Maclean's Guide to the Senate Scandal: Now with late-evening tweeting via @TheBrazman - Macleans.ca

Maclean’s Guide to the Senate Scandal: Now with late-evening tweeting via @TheBrazman

News, features, transcripts, timelines, audio, recaps and so on

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Adrian Wyld/CP

The Senate expenses scandal has taken its toll on some of Parliament Hill’s former celebrities. We’ve spent months chronicling the misadventures of famous names like Mike Duffy and Pamela Wallin, whose stars have fallen in the wake of embarrassing audits into their travel bills and living expenses.

As we head into a new week, Sen. Patrick Brazeau appears ready to take on the Senate — at least to judge by a sample of tweets from his Twitter account on Sunday evening:

Needless to say, we’ll be watching.

Maclean’s published two must-read profiles of Wallin and Duffy. We looked at their high-flying, partisan lives in the Red Chamber. We also trace the Prime Minister’s involvement in the ongoing scandal, and muse about the future of the institution. For good measure, Scott Feschuk lampoons Senate expense forms.

Before we get to that, here are the latest headlines:

And here is everything you need to know about an extraordinary couple of weeks in Canadian politics:

Click the photos below for more from our Senate file.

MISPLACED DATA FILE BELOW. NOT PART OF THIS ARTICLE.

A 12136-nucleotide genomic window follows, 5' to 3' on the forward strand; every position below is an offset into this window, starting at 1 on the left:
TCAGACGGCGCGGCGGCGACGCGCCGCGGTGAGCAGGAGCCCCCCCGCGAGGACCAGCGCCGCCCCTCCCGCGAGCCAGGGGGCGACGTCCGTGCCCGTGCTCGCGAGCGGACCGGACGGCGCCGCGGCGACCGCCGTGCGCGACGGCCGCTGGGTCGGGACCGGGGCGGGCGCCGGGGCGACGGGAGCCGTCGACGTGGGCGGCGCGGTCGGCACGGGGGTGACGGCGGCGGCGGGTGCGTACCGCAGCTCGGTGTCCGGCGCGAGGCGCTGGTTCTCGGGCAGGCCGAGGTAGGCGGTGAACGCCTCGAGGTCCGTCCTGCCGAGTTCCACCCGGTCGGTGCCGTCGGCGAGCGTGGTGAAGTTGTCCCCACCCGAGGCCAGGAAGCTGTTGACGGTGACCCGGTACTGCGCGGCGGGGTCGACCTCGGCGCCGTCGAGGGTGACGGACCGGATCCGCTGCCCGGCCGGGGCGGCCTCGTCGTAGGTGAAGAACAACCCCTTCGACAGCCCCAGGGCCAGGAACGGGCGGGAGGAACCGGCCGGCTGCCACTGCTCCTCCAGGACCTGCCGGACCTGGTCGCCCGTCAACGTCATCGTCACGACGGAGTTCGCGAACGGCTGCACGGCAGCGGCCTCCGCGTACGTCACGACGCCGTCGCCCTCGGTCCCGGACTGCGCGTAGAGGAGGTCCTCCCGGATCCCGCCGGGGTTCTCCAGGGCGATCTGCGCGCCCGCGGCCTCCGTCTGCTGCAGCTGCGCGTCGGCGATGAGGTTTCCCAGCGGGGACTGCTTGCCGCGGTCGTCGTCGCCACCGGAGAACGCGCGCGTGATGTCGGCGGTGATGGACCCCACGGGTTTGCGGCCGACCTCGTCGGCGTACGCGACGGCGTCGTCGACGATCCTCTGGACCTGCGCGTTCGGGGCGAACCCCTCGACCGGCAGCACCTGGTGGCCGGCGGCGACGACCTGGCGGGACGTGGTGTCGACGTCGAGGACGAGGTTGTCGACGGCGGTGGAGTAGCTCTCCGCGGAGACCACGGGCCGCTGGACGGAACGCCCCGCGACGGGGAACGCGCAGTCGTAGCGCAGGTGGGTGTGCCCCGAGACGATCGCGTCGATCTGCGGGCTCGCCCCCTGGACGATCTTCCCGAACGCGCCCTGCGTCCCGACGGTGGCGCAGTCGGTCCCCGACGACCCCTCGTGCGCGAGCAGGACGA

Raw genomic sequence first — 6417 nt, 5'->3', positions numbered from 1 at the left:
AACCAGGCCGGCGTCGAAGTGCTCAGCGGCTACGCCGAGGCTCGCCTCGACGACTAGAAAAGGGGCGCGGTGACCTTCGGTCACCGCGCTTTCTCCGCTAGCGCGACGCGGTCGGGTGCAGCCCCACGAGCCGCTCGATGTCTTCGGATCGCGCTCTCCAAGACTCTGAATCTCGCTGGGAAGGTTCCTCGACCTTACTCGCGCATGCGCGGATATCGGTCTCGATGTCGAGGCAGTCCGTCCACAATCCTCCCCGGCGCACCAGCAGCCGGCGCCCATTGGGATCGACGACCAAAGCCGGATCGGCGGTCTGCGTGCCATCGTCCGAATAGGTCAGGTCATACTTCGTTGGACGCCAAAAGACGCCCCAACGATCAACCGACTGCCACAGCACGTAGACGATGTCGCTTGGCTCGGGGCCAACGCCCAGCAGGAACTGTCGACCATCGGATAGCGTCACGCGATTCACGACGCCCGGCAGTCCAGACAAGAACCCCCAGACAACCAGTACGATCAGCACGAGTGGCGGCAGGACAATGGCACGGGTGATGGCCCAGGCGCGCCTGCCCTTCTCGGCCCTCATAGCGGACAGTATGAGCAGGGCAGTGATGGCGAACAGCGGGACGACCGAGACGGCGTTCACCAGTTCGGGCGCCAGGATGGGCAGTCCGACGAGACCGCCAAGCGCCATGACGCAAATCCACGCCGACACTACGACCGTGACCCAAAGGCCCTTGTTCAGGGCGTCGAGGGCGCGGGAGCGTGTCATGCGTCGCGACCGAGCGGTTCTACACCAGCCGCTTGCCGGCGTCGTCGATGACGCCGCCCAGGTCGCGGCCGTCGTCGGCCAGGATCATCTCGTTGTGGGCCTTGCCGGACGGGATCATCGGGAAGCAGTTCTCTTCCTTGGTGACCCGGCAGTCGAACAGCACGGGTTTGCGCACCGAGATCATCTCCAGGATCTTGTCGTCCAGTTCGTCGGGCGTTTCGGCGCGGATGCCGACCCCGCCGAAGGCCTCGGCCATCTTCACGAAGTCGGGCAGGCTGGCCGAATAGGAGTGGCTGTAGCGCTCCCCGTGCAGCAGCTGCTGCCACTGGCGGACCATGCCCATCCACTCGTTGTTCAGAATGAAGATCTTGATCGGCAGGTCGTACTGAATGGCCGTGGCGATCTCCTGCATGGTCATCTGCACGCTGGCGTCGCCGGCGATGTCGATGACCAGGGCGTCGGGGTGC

When the scandal exploded in the House of Commons, we followed the heated exchanges. If you missed it, you can still catch up.

MIKE DUFFY: KING OF THE HILL
Jonathan Gatehouse
PAMELA WALLIN: THE HIGH-FLYING LIFE
Anne Kingston
HIS OWN WORDS: DUFFY
HER OWN WORDS: WALLIN
HIS OWN WORDS: BRAZEAU
DUFFY AFFAIR: OCT. 25 RECAP
Aaron Wherry
ON DUFFY’S TRAIL
Manisha Krishnan
WALLIN’S FLIGHTS
Nick Taylor-Vaisey
THE SENATE’S FUTURE
Emmett Macfarlane 
CHAMBER OF SECRETS
John Geddes and Aaron Wherry
FESCHUK ON THE SENATE
Scott Feschuk

About the Senate scandals

Stephen Harper rarely attends Question Period on Mondays, but Oct. 21, 2013 proved an exception to that general rule. The Prime Minister took questions on the Senate expenses scandal from deputy leaders on the NDP and Liberal benches, and the House warmed up for a string of raucous QPs to follow.

NDP Leader Tom Mulcair spent Tuesday, Wednesday and Thursday in the House, focusing exclusively on the Wright-Duffy affair. On Tuesday, Harper passed off many of those questions to his parliamentary secretary, Paul Calandra. The next day, the PM changed tack, answering just about every question put to him. On Thursday, with Liberal Leader Justin Trudeau on a sojourn to Washington, D.C., Mulcair and Harper spent the better part of thirty minutes going toe-to-toe.

Throughout, Mulcair was fuelled by the testimony of Sen. Mike Duffy and Sen. Pamela Wallin, two former Conservative senators who’ve turned on their old colleagues. Harper was forced to react, bobbing and weaving and mostly sticking to his script. One slip on Thursday caught attention. Harper had formerly said Nigel Wright, his ex-chief of staff, had taken full responsibility for the cheque he gave to Duffy to cover improperly claimed expenses. The PM changed his tune slightly, repeating that Wright had told “very few” people about that decision. No word on how many is a few, and who the few were.